Allow All Cookies

Manage Consent Preferences

Strictly Necessary Cookies - Always Active

We do not allow you to opt-out of our certain cookies, as they are necessary to ensure the proper functioning of our website (such as prompting our cookie banner and remembering your privacy choices) and/or to monitor site performance. These cookies are not used in a way that constitutes a “sale” of your data under the CCPA. You can set your browser to block or alert you about these cookies, but some parts of the site will not work as intended if you do so. You can usually find these settings in the Options or Preferences menu of your browser. Visit www.allaboutcookies.org to learn more.

Sale of Personal Data, Targeting & Social Media Cookies

Under the California Consumer Privacy Act, you have the right to opt-out of the sale of your personal information to third parties. These cookies collect information for analytics and to personalize your experience with targeted ads. You may exercise your right to opt out of the sale of personal information by using this toggle switch. If you opt out we will not be able to offer you personalised ads and will not hand over your personal information to any third parties. Additionally, you may contact our legal department for further clarification about your rights as a California consumer by using this Exercise My Rights link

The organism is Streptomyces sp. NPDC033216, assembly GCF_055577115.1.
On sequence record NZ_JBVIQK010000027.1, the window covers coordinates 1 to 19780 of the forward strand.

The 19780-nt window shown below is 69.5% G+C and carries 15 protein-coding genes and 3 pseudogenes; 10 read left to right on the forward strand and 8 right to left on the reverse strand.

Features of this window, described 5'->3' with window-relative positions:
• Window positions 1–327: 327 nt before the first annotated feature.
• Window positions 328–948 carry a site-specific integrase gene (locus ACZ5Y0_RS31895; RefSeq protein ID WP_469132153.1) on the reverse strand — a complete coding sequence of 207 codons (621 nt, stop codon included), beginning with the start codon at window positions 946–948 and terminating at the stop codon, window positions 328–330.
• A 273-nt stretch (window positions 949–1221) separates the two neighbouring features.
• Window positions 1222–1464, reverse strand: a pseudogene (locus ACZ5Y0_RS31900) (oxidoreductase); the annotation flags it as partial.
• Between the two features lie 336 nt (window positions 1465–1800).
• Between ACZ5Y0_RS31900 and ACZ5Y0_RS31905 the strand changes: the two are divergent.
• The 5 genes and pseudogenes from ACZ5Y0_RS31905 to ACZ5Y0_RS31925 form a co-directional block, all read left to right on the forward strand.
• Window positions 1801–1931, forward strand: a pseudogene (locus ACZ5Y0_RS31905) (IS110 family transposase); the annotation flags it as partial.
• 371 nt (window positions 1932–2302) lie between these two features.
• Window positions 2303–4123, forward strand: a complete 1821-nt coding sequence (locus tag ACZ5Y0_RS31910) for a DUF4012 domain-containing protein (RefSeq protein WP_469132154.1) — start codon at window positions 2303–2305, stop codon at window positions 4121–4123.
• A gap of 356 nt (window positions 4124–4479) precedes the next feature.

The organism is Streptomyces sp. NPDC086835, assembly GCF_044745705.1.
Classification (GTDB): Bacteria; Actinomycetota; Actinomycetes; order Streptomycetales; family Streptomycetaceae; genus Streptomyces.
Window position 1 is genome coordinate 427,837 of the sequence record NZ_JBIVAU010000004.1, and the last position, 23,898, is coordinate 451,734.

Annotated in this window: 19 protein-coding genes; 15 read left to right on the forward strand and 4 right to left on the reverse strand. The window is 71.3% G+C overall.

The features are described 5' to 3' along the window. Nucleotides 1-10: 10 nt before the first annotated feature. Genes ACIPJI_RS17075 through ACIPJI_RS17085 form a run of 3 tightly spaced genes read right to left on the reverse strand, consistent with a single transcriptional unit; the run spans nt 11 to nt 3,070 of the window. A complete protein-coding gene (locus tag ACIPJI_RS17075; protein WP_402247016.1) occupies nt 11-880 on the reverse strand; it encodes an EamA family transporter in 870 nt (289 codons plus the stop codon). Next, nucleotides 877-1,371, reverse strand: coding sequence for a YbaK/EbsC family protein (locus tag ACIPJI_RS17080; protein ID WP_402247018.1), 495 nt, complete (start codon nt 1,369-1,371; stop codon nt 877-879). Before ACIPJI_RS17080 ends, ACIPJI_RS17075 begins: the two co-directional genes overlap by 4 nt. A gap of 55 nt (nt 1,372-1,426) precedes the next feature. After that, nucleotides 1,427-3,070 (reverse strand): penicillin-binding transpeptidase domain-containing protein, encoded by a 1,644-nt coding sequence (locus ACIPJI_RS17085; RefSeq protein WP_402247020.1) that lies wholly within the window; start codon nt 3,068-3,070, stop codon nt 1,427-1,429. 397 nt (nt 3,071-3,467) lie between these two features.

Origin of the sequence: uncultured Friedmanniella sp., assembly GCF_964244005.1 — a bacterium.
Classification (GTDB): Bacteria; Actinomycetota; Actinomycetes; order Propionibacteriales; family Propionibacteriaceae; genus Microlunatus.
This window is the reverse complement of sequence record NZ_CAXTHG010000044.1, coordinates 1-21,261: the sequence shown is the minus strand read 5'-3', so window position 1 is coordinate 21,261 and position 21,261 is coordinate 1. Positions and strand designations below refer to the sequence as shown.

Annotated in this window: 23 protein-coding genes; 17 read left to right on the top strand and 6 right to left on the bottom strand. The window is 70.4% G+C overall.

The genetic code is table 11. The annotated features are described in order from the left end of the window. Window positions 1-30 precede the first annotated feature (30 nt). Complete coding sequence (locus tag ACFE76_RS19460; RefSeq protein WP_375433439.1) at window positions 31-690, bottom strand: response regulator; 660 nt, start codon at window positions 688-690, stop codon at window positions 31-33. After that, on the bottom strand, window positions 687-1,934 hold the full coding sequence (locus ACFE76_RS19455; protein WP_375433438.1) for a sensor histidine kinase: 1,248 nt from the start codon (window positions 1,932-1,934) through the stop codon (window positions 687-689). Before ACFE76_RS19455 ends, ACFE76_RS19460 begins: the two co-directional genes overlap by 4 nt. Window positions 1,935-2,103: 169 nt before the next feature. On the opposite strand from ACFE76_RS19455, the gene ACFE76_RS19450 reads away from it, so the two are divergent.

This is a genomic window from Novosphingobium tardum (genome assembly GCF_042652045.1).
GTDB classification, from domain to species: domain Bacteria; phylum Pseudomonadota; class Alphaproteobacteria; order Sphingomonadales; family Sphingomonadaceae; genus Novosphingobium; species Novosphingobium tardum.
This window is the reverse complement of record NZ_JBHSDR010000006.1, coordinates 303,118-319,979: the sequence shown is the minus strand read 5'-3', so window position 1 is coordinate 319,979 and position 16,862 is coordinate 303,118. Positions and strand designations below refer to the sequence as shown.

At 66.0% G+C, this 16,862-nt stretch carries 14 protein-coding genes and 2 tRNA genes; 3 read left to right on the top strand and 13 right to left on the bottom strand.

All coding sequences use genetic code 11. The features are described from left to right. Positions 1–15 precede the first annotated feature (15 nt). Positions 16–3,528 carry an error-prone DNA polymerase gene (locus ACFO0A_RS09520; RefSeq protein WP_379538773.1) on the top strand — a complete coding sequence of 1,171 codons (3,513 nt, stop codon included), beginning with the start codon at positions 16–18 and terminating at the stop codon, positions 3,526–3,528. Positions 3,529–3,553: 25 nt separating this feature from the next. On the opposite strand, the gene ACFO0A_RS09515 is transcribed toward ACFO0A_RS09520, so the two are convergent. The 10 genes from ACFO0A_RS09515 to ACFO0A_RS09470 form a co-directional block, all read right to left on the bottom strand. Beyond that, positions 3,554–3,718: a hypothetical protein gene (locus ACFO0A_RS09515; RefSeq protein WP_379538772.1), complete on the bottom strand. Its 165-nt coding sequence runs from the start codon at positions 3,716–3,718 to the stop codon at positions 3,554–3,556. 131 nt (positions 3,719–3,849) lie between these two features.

If you have enabled privacy controls on your browser (such as a plugin), we have to take that as a valid request to opt-out. Therefore we would not be able to track your activity through the web. This may affect our ability to personalize ads according to your preferences.